Wednesday, May 28, 2008

The Republican Pro-Family Myth

As we get into the meat of this election cycle, we will once again be subjected to the biggest Republican lie. No, not that they are the leaders in efficient, balanced government (the past seven years have pointedly contradicted that lie). And no, not the one about how they support the troops (unless you count multiple deployments, inadequate training and equipment and selling out to private contractors as support). No, this year we will once again suffer through this nauseating sound bite: The Republicans are the party of family values. Ha! Personal conduct of Republicans aside, at least for now, the fact remains that the Republican platform is decidedly anti-family.

Let’s look at this from the beginning. The Republicans have the gall to use the phrase “pro-life,” thus framing the debate in their favor. But, the issue isn’t the act of abortion because that will happen regardless of legality. The issue is choice, which is why the flip side is “pro-choice.” For a party that claims the federal government is too involved in our personal lives, this argument is non-sequitur (also, for a party that supports the death penalty to be somehow labeled as “pro-life” is a ridiculous, hypocritical joke).

There is no legal reason to ban abortion. Until we can agree on the definition of life and science (which Republicans hate) can determine when life begins, abortion is not murder. If your religion discourages abortion, fine. Don’t do it. However, that is not reason enough to prevent others from making that choice. Republicans will try to paint Democrats as giddy about abortion and excited at the prospect, but in reality, Democrats are simply trying to protect the right of Americans to choose what is best for their lives. After all, most reasonable people would agree that bringing a child into a situation where it cannot be properly cared for is an action with much more far-reaching consequences.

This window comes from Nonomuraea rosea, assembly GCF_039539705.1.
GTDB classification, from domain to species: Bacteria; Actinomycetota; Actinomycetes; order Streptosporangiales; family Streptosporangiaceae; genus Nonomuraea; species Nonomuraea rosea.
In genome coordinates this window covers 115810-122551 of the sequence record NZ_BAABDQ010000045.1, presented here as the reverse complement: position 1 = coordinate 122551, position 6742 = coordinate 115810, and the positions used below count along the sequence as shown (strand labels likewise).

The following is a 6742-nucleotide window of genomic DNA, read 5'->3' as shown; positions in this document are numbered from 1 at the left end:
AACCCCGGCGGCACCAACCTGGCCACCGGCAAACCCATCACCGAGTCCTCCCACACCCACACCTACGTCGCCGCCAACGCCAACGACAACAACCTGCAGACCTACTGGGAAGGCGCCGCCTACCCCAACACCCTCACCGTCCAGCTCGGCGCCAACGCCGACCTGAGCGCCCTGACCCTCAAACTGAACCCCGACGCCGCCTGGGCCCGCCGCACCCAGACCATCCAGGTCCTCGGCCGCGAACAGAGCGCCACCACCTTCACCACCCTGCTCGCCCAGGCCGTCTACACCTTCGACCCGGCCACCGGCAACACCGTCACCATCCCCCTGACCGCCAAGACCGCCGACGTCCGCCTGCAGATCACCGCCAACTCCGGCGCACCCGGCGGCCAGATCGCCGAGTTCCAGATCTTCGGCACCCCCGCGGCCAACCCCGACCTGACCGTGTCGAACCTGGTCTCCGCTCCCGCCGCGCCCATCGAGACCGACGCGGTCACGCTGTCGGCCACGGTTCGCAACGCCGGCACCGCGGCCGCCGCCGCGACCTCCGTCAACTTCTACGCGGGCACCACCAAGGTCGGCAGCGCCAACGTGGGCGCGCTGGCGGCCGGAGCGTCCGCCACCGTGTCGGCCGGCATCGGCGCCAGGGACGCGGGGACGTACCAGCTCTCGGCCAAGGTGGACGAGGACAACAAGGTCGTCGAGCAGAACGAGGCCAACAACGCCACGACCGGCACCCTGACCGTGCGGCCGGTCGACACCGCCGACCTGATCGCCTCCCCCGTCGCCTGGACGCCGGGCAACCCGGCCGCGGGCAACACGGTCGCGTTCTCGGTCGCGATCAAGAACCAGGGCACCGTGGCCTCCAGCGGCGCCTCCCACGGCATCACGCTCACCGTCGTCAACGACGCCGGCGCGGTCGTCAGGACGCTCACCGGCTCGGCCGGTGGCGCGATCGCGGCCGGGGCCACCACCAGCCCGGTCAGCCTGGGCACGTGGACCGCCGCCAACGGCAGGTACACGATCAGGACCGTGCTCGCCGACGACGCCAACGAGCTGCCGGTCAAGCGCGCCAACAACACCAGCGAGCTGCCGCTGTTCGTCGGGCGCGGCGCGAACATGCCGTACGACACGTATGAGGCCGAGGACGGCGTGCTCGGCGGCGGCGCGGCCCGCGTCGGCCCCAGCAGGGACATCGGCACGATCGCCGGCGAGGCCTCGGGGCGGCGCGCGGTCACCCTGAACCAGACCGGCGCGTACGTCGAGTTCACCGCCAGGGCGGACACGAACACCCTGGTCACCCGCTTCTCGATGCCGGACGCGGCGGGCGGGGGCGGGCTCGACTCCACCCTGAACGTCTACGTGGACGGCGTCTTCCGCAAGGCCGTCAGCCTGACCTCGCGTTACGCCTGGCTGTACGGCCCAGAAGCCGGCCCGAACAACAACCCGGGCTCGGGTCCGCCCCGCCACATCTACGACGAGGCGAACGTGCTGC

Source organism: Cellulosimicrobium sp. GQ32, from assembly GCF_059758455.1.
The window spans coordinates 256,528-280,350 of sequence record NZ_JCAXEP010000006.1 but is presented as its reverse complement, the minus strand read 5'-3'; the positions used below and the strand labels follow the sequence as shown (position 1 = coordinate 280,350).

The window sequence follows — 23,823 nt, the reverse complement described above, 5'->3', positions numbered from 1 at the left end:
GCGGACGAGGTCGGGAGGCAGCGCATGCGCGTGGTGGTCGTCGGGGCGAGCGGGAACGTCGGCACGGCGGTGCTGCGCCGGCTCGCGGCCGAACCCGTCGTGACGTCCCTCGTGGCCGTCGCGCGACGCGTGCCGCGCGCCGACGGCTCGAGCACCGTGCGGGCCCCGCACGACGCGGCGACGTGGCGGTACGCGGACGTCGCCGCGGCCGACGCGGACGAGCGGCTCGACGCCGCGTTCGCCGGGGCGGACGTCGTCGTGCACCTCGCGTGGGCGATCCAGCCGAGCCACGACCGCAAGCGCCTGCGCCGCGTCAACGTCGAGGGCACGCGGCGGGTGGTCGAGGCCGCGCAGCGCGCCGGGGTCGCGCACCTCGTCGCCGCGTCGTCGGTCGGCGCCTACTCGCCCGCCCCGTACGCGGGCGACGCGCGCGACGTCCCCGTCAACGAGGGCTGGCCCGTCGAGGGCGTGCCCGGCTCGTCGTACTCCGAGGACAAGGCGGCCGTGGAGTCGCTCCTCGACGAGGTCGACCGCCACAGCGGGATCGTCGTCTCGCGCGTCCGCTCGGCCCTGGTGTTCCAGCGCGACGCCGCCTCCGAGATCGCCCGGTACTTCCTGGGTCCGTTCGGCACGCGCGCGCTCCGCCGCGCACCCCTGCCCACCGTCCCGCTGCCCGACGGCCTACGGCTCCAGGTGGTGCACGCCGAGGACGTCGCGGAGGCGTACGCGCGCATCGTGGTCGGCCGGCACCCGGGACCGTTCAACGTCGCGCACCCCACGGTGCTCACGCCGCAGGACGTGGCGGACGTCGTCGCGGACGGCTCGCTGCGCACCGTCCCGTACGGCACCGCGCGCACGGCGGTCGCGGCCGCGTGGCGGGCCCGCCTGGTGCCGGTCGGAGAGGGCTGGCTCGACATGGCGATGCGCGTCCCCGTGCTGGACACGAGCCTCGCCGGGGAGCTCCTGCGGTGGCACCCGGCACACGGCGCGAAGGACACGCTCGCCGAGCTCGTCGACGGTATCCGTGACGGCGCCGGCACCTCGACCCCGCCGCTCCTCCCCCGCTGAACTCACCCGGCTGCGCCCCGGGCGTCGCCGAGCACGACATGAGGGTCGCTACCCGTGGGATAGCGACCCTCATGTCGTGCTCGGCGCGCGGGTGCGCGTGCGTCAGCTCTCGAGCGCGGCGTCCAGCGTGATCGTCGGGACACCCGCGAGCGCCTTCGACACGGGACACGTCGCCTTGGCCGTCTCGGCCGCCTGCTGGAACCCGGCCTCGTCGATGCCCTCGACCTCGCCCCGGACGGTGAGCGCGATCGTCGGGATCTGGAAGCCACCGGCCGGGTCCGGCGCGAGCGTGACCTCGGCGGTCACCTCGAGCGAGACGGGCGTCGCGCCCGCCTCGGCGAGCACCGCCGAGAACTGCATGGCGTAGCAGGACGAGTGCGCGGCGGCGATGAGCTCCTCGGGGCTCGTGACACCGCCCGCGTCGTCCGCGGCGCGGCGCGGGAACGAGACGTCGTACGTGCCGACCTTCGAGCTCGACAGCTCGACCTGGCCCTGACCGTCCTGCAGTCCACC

But, if you still believe that Republicans are pro-life and pro-family, then they must have other pro-family ideas, right? So, I guess the first thing about being pro-family would be ensuring that all people have access to proper health care. If they’re pro-life, they must support healthy life and access to health services. Wrong. Republicans are adamantly against Universal Health Care. In fact, they are against any legislation that would increase the standard of Health Care in America. Even though numerous studies have shown that the US lags behind the industrialized world (37th as judged by WHO) and has the highest rates of preventable death among 19 industrialized nations (as judged by US Journal Health Affairs), the Republicans would not want to do anything that would jeopardize the profit margin of health insurers and pharmaceutical companies. I don’t know about you, but the fact that more than 47 million Americans go without basic health coverage doesn’t sound pro-family to me. The fact remains that dozens of countries have managed to provide basic services for their people without going bankrupt. The US spends more than any other nation on health care and for what? These abysmal rankings? The Republicans have privatized the health care industry for the benefit of their corporate masters, not once thinking of the American people.

Perhaps a pro-family party would consider universally available day care as a part of its platform? After all, Republicans love that Americans work more than almost every other nation on earth, so they would probably support policies that allow parents to work more. Nope. Except for programs like Head Start, which the Republicans have cut-down each year, there is no plan to support working parents. Annual costs for daycare in America run up to $10,000, an outrageous sum and one that working Americans cannot manage to pay. If America had universally available daycare, rates could be based on income and ability to pay. I’m not even talking about free (or as Republicans will have you believe: Socialist), I’m talking about affordable. And, universally available daycare would pay for itself in the end. Children would be better prepared for school, which would improve drop-out rates and ease the burden on teachers by ensuring all children have basic skills by the time they are school aged. Not to mention the fact that access to proper nutrition cut down on many future health issues. And parents aren’t mandated to send their children, but the option is always available. Now, that is pro-family policy, and surprise, it’s not supported by Republicans.